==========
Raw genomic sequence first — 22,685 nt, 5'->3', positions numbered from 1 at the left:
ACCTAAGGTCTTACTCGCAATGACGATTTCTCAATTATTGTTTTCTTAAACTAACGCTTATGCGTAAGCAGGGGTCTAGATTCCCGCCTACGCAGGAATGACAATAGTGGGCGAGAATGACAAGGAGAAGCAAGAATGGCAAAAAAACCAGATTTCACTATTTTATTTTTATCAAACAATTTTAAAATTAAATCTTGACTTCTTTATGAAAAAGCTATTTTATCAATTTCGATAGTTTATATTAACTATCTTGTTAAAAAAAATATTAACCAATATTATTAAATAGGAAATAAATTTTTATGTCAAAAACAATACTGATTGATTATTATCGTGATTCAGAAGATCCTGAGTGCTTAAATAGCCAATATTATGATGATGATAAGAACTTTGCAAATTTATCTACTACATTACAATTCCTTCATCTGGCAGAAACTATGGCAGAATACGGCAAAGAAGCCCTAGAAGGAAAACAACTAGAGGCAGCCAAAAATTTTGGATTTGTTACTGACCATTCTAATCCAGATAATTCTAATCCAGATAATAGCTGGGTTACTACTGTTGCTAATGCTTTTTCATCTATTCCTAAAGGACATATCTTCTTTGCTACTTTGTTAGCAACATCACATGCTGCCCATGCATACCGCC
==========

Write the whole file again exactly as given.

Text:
Raw genomic sequence first — 22,685 nt, 5'->3', positions numbered from 1 at the left:
ACCTAAGGTCTTACTCGCAATGACGATTTCTCAATTATTGTTTTCTTAAACTAACGCTTATGCGTAAGCAGGGGTCTAGATTCCCGCCTACGCAGGAATGACAATAGTGGGCGAGAATGACAAGGAGAAGCAAGAATGGCAAAAAAACCAGATTTCACTATTTTATTTTTATCAAACAATTTTAAAATTAAATCTTGACTTCTTTATGAAAAAGCTATTTTATCAATTTCGATAGTTTATATTAACTATCTTGTTAAAAAAAATATTAACCAATATTATTAAATAGGAAATAAATTTTTATGTCAAAAACAATACTGATTGATTATTATCGTGATTCAGAAGATCCTGAGTGCTTAAATAGCCAATATTATGATGATGATAAGAACTTTGCAAATTTATCTACTACATTACAATTCCTTCATCTGGCAGAAACTATGGCAGAATACGGCAAAGAAGCCCTAGAAGGAAAACAACTAGAGGCAGCCAAAAATTTTGGATTTGTTACTGACCATTCTAATCCAGATAATTCTAATCCAGATAATAGCTGGGTTACTACTGTTGCTAATGCTTTTTCATCTATTCCTAAAGGACATATCTTCTTTGCTACTTTGTTAGCAACATCACATGCTGCCCATGCATACCGCC